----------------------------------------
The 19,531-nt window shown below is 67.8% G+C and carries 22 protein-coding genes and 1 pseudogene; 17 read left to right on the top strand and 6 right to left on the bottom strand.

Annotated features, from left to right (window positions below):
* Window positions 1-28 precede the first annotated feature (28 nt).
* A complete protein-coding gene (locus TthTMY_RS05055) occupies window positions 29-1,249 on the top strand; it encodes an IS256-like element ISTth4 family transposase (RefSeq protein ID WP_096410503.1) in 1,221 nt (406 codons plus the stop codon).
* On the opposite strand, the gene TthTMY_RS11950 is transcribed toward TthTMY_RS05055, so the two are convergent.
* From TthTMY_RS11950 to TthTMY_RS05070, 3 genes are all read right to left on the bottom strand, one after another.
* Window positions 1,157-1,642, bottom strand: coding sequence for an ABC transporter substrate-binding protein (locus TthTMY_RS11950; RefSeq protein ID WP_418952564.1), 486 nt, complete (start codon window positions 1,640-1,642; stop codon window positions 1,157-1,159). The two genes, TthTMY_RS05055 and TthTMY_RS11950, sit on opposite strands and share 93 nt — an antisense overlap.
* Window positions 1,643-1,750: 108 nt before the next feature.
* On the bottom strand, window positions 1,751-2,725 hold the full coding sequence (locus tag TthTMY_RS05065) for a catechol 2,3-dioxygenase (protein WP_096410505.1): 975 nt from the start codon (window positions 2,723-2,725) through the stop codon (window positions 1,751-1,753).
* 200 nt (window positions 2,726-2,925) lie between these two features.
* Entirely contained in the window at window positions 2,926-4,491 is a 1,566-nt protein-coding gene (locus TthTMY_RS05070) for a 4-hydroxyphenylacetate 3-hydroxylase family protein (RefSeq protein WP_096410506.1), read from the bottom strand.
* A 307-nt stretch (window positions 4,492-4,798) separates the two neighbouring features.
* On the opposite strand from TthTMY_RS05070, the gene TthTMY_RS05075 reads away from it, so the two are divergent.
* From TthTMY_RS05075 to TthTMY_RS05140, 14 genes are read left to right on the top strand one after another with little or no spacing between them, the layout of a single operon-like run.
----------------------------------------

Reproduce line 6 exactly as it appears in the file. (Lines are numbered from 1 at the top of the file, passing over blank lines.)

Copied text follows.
* From TthTMY_RS11950 to TthTMY_RS05070, 3 genes are all read right to left on the bottom strand, one after another.